Lives of the fellows

Reginald Southey

b.15 September 1835 d.8 November 1899
BA Oxon(1857) BM(1861) MA DM FRCP(1866)

Reginald Southey was the son of Henry Herbert Southey, F.R.C.P, F.R.S, and a nephew of Robert Southey, the poet. He was educated at Westminster School and Christ Church, Oxford, where he graduated as B.A. with a first class in natural science in 1857. He studied medicine at St. Bartholomew’s and was awarded a Radcliffe travelling fellowship in 1860. Having graduated B.M. a year later, he pursued his studies in Europe, South America and Madeira, returning to receive, in 1864, the appointment of physician to the City of London Hospital for Diseases of the Chest. In the following year he was elected assistant physician, and in 1870 full physician and lecturer on forensic medicine and hygiene, to St. Bartholomew’s. As a consultant, he was principally interested in renal disorders; he was the inventor of Southey’s tubes, at one time largely used for the relief of dropsy due to cardiac or renal failure. In 1883 he resigned from St. Bartholomew’s Hospital, on becoming a commissioner in lunacy. He was Goulstonian Lecturer for 1867 and Lumleian Lecturer in 1881 at the Royal College of Physicians. Southey was a quiet, scholarly man of no great ambition but high abilities. He married in 1864 Frances Marian, daughter of Rev. Charles Watson Thornton, prebendary of Hereford.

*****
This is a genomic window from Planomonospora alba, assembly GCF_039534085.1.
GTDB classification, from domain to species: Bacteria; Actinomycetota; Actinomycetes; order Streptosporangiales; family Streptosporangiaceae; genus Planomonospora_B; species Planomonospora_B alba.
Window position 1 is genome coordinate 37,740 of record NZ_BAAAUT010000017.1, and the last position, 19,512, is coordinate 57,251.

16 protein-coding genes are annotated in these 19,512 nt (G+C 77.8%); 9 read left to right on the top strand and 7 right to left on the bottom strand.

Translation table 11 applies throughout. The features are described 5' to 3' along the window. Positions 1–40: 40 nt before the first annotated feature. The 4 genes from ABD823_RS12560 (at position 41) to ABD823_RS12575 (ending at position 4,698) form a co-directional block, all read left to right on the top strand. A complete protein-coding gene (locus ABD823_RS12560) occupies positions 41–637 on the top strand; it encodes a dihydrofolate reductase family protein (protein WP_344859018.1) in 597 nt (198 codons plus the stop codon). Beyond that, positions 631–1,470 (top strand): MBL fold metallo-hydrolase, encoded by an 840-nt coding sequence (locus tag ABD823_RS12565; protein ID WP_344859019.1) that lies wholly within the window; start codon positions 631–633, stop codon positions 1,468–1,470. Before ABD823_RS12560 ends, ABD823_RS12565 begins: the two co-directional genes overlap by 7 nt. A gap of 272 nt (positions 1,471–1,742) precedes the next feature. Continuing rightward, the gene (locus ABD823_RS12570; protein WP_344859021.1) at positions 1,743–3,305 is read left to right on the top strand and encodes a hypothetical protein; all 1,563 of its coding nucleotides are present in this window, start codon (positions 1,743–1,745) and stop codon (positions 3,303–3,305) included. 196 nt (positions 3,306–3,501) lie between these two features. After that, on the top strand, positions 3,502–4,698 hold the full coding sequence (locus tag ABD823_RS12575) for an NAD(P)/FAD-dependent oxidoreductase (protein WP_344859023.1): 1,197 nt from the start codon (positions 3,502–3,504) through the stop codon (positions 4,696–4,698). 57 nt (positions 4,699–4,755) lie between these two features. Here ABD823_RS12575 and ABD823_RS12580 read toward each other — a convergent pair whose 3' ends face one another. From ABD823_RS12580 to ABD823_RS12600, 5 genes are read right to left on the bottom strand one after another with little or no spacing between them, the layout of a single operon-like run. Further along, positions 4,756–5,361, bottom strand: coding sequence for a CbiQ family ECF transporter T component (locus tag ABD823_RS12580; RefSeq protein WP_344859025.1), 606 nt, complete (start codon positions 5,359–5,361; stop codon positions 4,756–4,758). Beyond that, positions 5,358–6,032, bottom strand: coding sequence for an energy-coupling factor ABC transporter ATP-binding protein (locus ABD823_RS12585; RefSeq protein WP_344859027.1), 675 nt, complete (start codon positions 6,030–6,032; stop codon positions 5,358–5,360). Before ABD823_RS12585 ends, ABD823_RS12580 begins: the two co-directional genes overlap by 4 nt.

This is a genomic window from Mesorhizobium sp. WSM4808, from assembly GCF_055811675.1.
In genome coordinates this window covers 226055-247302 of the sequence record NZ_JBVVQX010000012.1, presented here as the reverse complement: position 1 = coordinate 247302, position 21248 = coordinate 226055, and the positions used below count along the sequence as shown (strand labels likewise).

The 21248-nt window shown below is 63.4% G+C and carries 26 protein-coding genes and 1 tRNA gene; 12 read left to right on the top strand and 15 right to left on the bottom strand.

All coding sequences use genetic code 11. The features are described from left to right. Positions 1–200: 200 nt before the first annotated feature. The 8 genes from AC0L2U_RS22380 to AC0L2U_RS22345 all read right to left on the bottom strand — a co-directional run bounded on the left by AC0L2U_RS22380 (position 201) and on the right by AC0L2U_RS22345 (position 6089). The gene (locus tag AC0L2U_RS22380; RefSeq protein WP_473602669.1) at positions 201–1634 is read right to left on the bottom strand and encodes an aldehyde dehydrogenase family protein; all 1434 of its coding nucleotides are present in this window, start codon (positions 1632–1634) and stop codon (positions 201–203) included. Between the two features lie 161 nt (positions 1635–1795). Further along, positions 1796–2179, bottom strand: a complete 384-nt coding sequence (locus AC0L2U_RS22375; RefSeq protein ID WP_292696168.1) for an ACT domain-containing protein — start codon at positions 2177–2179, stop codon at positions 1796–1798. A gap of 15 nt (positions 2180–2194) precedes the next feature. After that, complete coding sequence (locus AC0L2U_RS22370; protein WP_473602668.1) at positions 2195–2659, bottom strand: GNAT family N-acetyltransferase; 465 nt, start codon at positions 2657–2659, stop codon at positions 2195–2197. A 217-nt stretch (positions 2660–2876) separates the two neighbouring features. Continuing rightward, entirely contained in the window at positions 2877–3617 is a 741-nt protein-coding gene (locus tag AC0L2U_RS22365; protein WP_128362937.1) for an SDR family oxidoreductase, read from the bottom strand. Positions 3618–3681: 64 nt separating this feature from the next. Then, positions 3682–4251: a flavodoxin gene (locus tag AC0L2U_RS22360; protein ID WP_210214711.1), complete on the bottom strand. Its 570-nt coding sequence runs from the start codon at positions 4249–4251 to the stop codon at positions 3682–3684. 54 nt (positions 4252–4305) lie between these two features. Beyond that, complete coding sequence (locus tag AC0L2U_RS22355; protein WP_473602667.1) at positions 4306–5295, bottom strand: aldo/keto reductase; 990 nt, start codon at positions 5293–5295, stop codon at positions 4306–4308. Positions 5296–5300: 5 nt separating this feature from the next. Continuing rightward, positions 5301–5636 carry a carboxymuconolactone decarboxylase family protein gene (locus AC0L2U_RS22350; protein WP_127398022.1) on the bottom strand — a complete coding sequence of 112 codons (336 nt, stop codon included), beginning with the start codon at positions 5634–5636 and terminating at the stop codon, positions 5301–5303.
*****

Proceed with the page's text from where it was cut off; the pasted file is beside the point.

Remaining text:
G H Brown

[Lancet, 1899; B.M.J., 1899; Moore, ii, 575; Al.Oxon., iv, 1330]

(Volume IV, page 155)

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